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New films: How to Train Your Dragon: The Hidden World & Fighting With my Family

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How to Train Your Dragon: The Hidden World
Written and Directed by Dean DeBlois

Since the tiny island and village of Berk became a sanctuary for dragons, where people and dragons work and play alongside each other in harmony rather than fight against each other, life has been idyllic. Except perhaps for the crowding. Hiccup and friends have been freeing captive dragons and bringing them back to Berk, but Berk is now bursting at the seams. This has also made Berk’s location a prize among the dragon traders and catchers who have lost their livelihood.

This is the setup for the third, and reportedly the last, of these films “How to Train Your Dragon: The Hidden World.” And it’s another solid film, which shouldn’t be surprising as all three have had the same director, Dean DeBlois, also known for “Lilo & Stitch,” so there’s a continuity of care and content that’s delightful.

My reaction to the third film is much as it was to the second. I’ve enjoyed all three but the first one was such a surprise and so immersive that it’s simply difficult to capture that first time feeling again. The sense of wonder as Hiccup flew for the first time with Toothless, in the 2010 film, won me over even more than the far more extravagant scenes of flight had in the previous year’s “Avatar.” Compared to that, the subsequent films, while still being extraordinarily well done, seem a little narratively mundane. We’re back to another evil villain, seemingly unbeatable, and a test for Hiccup’s leadership and self-confidence.

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To be clear, I enjoyed the film and would recommend it. It’s just that the series set such a high bar at the start. But the charm is still there, the animation is still great, the voice acting is still excellent and well matched to the roles, it’s just a tiny bit less exuberant.

Fighting With My Family
Written and Directed by Stephen Merchant

The central character in “Fighting With My Family,” Saraya Knight, is a young woman who’s grown up in a family that lives and breathes professional wrestling. But not the glitz and glamor of high profile American professional wrestling. This is the community hall scale, hand out homemade flyers in the market, bring your own ring in the back of your van scale of British professional wrestling. And from this background, and driven by her hard hustling parents and wannabe superstar brother, she’s given a chance at a WWE contract.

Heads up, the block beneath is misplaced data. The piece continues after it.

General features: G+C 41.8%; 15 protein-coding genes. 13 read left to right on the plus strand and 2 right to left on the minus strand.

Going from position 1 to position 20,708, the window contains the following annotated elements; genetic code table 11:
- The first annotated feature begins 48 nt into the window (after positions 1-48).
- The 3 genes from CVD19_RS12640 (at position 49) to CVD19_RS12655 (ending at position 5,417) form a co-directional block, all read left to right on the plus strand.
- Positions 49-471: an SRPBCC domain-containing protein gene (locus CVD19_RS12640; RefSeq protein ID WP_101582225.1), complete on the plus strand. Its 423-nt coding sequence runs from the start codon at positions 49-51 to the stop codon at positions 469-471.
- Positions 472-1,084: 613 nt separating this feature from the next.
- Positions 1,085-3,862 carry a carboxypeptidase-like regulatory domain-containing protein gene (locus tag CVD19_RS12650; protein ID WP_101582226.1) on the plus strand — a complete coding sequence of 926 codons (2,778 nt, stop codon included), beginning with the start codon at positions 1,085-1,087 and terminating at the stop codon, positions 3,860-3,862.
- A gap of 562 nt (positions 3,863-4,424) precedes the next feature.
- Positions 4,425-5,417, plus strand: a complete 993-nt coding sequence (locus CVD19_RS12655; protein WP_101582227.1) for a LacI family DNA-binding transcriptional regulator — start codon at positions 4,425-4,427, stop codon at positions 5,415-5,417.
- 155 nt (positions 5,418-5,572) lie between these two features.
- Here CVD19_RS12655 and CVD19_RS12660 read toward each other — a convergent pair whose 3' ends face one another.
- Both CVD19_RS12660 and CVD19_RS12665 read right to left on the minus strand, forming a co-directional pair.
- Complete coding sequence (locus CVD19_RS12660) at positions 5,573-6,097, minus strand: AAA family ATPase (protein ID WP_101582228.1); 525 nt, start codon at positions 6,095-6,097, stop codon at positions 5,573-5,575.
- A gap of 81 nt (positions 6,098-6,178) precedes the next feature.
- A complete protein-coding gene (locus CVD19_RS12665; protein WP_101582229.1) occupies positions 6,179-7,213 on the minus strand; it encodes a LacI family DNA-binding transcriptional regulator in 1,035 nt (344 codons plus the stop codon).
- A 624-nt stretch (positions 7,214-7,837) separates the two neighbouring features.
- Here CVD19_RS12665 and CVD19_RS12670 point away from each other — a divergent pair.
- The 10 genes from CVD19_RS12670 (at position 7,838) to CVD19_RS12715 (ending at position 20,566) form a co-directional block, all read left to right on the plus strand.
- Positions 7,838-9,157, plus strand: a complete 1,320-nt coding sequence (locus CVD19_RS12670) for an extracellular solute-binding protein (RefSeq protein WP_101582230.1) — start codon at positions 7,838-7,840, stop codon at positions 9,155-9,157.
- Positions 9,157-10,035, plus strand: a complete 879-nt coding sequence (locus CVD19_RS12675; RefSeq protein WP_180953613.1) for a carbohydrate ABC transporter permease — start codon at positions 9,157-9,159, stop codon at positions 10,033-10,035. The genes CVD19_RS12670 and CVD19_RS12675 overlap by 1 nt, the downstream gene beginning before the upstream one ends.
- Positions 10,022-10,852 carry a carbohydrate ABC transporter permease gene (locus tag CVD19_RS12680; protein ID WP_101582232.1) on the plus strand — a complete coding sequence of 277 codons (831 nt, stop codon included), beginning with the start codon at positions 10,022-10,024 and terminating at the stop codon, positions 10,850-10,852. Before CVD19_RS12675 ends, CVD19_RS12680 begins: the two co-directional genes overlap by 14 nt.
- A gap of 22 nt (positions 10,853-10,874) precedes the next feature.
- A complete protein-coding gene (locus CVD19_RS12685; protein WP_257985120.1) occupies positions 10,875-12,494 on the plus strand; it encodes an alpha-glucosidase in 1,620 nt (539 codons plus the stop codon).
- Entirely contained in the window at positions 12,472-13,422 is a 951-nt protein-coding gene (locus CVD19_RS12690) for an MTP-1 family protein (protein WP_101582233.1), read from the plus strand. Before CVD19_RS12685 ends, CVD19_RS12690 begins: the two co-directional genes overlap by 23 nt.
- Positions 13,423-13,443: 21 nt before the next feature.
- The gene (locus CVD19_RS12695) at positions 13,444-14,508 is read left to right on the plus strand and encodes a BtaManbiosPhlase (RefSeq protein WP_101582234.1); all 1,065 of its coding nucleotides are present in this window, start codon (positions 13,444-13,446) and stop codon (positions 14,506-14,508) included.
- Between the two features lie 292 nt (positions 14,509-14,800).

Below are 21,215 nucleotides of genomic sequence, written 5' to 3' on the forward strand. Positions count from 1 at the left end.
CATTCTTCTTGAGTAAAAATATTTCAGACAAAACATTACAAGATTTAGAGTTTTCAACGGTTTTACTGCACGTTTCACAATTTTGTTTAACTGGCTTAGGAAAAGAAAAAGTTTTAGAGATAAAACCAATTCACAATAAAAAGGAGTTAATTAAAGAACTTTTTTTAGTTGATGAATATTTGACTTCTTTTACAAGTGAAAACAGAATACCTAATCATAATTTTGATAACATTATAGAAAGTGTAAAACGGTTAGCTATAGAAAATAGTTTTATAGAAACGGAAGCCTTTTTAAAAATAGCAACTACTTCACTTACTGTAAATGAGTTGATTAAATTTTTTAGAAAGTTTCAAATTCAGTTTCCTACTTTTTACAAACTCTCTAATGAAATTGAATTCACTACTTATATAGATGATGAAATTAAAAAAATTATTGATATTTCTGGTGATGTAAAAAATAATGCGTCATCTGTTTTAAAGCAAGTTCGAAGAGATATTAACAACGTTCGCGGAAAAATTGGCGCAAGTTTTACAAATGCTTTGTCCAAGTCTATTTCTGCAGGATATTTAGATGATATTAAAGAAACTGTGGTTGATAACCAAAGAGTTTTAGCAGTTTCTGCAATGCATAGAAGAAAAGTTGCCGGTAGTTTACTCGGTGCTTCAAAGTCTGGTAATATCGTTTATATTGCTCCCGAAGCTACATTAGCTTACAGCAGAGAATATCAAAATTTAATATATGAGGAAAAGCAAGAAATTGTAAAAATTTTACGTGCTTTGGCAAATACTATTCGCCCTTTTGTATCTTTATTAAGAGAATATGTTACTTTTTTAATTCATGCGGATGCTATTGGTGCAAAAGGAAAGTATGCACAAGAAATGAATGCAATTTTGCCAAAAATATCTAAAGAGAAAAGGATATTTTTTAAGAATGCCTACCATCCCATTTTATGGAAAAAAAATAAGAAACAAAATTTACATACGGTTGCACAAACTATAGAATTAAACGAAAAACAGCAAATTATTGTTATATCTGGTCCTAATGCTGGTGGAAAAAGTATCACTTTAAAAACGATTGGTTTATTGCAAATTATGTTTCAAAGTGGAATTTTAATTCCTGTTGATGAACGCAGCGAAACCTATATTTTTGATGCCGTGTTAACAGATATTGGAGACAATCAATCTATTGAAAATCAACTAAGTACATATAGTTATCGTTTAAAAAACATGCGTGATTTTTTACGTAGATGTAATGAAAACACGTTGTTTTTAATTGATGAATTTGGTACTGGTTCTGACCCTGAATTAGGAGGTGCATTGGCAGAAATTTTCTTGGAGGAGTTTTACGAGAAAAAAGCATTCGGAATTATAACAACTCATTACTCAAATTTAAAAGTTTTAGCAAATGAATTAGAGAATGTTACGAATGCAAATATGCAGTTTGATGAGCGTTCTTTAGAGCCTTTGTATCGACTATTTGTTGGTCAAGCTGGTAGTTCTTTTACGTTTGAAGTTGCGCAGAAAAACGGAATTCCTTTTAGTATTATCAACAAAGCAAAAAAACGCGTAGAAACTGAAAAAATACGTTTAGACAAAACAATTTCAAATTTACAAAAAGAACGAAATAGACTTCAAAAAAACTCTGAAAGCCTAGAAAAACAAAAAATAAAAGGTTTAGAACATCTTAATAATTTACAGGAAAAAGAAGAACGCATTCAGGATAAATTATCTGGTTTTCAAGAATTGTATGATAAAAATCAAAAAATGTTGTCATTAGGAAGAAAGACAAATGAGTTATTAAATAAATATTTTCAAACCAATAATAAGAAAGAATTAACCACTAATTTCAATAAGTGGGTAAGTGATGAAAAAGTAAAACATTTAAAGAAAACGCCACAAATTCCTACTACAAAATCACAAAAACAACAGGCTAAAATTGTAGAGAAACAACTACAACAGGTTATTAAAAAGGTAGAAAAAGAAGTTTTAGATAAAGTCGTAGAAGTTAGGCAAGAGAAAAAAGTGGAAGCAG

It’s a light and fun film, albeit a little thin on plot, with colorful characters that seem a little too large for life. Until, that is, you see the home videos of the real family over the end credits – at which point you might well wish you’d had another hour of those rather than the film you just watched. Not because it’s a bad film, but because the family is every bit as large in real life as on screen and some of the craziest lines of the screenplay are lifted straight from the clips.

It’s easy to see why producers who included Dwayne Johnson and writer/director Stephen Merchant (“The Office”) would want to retell this story, but the film is at its best when it’s being that crazy family dramedy, more so than when it’s being a relatively quiet underdog training film. If you didn’t know it was a true story, or at least as honest as a film about wrestling outcomes can be, you wouldn’t believe it. It’s fun but it somewhat ironically feels more fake than it is.

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About the author

Tony Sheppard

Tony Sheppard

Tony is a Professor at Sacramento State, Co-Director of the Sacramento Film & Music Festival and a long-time writer, primarily on topics related to film and the film industry. He is an active supporter of the local arts community, an amateur photographer, and has an interest in architecture and urban planning topics. He is currently designing a 595 sq.ft. house on a very small infill lot in Sacramento.

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